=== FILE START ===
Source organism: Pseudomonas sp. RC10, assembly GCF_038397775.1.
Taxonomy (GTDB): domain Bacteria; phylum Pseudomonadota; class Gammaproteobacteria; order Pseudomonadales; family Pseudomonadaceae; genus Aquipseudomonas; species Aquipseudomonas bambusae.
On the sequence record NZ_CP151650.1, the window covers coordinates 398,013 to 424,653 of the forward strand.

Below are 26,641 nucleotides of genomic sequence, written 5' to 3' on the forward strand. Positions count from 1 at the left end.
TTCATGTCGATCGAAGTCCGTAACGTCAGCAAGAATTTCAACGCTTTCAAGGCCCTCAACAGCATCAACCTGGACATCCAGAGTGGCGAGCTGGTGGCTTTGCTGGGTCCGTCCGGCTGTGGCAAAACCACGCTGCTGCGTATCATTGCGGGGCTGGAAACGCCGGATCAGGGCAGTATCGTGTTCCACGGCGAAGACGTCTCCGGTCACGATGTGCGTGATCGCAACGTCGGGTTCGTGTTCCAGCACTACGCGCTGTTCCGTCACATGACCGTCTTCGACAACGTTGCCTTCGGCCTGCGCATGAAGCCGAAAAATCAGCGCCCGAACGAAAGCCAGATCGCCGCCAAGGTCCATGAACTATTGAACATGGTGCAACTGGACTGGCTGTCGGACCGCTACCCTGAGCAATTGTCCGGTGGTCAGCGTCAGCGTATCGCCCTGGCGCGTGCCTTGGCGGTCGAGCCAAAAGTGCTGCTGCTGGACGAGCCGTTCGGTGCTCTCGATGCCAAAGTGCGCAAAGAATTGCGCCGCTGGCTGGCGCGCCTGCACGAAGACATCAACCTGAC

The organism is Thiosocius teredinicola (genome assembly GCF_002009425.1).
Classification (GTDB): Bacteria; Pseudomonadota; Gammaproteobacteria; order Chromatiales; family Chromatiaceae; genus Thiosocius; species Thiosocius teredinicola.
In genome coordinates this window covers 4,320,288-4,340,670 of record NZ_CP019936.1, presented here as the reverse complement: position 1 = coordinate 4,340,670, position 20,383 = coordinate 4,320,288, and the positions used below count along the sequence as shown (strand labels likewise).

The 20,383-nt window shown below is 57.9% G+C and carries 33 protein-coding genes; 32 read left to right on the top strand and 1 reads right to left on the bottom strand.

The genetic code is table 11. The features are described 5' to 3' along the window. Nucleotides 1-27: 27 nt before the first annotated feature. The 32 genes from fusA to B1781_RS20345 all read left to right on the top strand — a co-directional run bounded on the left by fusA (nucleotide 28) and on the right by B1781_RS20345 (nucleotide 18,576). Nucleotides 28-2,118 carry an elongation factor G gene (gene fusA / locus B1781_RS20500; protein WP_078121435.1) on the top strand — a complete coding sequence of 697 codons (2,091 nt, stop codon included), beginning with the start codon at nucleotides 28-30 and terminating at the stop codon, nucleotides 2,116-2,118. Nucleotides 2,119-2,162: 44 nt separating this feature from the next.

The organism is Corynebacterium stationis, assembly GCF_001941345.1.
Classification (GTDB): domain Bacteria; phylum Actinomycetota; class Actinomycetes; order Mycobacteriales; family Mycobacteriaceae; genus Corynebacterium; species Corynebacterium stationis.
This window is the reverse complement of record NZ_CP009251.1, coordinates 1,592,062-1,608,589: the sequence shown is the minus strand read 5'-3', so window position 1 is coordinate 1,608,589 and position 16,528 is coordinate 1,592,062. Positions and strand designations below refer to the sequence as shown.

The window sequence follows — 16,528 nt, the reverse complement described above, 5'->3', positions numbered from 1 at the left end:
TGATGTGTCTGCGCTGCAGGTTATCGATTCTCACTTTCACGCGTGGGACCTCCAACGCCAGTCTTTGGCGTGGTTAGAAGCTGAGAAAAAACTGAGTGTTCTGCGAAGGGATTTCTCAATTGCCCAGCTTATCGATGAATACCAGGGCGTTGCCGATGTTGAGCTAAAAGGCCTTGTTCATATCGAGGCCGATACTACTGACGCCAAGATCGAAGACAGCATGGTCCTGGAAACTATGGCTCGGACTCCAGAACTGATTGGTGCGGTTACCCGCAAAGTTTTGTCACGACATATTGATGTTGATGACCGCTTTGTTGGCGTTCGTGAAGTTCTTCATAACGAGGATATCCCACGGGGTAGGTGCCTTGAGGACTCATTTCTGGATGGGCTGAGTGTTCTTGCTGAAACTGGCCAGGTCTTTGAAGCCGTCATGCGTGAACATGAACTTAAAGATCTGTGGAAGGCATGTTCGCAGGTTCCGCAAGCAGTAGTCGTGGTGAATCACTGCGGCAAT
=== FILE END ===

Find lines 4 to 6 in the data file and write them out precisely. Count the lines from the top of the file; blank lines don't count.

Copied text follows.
Below are 26,641 nucleotides of genomic sequence, written 5' to 3' on the forward strand. Positions count from 1 at the left end.
TTCATGTCGATCGAAGTCCGTAACGTCAGCAAGAATTTCAACGCTTTCAAGGCCCTCAACAGCATCAACCTGGACATCCAGAGTGGCGAGCTGGTGGCTTTGCTGGGTCCGTCCGGCTGTGGCAAAACCACGCTGCTGCGTATCATTGCGGGGCTGGAAACGCCGGATCAGGGCAGTATCGTGTTCCACGGCGAAGACGTCTCCGGTCACGATGTGCGTGATCGCAACGTCGGGTTCGTGTTCCAGCACTACGCGCTGTTCCGTCACATGACCGTCTTCGACAACGTTGCCTTCGGCCTGCGCATGAAGCCGAAAAATCAGCGCCCGAACGAAAGCCAGATCGCCGCCAAGGTCCATGAACTATTGAACATGGTGCAACTGGACTGGCTGTCGGACCGCTACCCTGAGCAATTGTCCGGTGGTCAGCGTCAGCGTATCGCCCTGGCGCGTGCCTTGGCGGTCGAGCCAAAAGTGCTGCTGCTGGACGAGCCGTTCGGTGCTCTCGATGCCAAAGTGCGCAAAGAATTGCGCCGCTGGCTGGCGCGCCTGCACGAAGACATCAACCTGAC

The organism is Thiosocius teredinicola (genome assembly GCF_002009425.1).